CTC conference focuses on changes in Army training
September 10, 2012
FORT LEAVENWORTH, Kan. (Sept. 10, 2012) -- The Combat Training Center Commanders Conference discussed how the Army will adjust live training events and exercises to respond to the post-Iraq and soon to be post-Afghanistan operational environments.
Representatives from the Army, sister services and international partners met Sept. 5-6 to discuss a wide range of issues as the Army adapts its training strategy to meet future requirements.
Lt. Gen. David Perkins, commanding general of the Combined Arms Center, opened the conference, saying the roles of the CTCs, home station training, the Army Force Generation cycle and other issues are interconnected.
"We're talking about all these topics within the larger training strategy," Perkins said. He added that the training strategy also is connected to the Army's leader development strategy.
One issue facing the Army is how to prepare Soldiers for future operations now that the war in Iraq is over and combat operations in Afghanistan are winding down.
Col. Michael Barbee, director of the Combat Training Center Directorate, noted that Army warfighting doctrine requires forces to conduct Decisive Action -- simultaneous offensive, defensive, and stability operations--in Unified Land Operations.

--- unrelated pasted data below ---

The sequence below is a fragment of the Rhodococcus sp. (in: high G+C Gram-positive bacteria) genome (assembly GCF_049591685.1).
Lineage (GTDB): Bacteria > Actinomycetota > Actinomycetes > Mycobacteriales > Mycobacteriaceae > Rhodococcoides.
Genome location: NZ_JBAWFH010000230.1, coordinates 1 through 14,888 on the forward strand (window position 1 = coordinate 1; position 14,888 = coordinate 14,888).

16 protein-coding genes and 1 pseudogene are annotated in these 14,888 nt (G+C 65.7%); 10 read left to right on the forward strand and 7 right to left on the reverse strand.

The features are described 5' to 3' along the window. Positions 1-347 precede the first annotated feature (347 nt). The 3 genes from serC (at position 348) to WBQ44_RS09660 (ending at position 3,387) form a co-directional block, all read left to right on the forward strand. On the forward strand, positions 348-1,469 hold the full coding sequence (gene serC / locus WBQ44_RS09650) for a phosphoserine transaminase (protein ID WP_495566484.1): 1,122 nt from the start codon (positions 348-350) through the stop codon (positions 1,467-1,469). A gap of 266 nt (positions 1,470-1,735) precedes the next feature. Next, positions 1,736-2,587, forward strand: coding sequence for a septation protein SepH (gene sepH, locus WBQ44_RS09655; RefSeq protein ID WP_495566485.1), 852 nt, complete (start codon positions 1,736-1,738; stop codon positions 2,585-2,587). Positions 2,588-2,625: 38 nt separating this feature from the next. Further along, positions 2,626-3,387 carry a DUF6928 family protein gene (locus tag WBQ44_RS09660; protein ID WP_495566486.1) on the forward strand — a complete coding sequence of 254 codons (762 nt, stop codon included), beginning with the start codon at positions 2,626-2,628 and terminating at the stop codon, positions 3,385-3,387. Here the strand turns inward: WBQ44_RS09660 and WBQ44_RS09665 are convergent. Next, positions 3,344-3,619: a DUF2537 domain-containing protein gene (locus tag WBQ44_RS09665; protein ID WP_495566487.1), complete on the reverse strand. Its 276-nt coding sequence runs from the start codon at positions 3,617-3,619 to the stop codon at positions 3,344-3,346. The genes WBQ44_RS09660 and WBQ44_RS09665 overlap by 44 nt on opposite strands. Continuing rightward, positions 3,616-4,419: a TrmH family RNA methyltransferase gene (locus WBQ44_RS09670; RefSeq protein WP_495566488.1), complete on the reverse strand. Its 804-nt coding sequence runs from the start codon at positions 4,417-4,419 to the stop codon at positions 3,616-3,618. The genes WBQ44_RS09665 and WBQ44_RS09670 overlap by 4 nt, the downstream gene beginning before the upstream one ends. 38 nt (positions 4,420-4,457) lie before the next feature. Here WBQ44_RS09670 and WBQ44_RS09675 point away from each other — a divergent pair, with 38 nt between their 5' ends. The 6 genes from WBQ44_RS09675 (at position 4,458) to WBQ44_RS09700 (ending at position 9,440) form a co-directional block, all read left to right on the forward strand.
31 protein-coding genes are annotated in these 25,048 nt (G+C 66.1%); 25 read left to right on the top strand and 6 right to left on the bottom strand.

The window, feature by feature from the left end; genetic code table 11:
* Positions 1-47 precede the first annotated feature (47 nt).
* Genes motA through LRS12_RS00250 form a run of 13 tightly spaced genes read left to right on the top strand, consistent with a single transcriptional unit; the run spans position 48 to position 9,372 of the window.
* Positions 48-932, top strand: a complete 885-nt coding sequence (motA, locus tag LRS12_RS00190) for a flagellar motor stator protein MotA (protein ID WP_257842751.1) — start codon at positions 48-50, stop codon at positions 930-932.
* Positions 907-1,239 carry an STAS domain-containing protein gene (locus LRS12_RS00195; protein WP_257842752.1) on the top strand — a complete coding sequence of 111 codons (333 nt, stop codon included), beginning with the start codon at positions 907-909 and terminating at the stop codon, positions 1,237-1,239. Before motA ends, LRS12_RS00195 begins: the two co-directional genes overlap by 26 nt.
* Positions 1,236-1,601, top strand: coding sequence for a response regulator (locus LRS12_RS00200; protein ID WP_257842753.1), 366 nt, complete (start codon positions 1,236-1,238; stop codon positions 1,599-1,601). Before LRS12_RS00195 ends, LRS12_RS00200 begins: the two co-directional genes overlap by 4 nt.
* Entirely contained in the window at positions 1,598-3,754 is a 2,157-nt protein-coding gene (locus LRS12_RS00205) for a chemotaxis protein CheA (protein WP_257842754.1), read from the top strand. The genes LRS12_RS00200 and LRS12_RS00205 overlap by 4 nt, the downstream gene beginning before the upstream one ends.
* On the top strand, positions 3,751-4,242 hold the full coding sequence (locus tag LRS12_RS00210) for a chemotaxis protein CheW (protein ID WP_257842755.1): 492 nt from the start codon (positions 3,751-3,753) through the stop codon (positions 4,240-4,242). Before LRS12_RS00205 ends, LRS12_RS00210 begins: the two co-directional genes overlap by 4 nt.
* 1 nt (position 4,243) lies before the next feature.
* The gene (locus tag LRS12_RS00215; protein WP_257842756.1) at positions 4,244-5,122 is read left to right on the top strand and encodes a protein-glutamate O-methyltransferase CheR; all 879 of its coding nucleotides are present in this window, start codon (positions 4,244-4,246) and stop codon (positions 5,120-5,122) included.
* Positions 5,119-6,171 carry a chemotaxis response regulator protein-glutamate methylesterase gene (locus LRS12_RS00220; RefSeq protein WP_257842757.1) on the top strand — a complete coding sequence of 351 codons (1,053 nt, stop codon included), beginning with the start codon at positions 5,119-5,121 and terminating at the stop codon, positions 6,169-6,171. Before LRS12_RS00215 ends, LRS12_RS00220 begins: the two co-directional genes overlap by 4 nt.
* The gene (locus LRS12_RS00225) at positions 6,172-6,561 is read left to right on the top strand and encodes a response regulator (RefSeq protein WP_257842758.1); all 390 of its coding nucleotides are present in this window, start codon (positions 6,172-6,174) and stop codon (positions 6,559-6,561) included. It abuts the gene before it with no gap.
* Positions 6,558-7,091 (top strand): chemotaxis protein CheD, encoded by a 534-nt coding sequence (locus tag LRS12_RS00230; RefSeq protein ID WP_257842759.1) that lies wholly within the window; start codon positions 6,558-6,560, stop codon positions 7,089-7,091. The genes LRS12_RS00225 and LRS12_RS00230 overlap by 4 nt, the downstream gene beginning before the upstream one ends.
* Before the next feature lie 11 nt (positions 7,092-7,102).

"The Army is determining the home station capabilities necessary for units to train to standard before they deploy to the CTCs for intense live training exercises," he said. "Live training at the CTCs uses the Decisive Action Training Environment to build challenging high-resolution exercises to develop adaptive leaders and versatile units."
In future operations, units will face a dynamic hybrid threat consisting of conventional and irregular forces, terrorists, and criminal elements, which may or may not be unified.
"That type of threat is the most complex and cannot be fully replicated in training at home station," Barbee said. "And because we expect funding to diminish as the troops redeploy from Afghanistan, we are also growing our ability to integrate both simulations and virtual training at the CTCs. This improves the overall quality and complexity of the training we provide at the CTCs, but at less cost than with live-only training."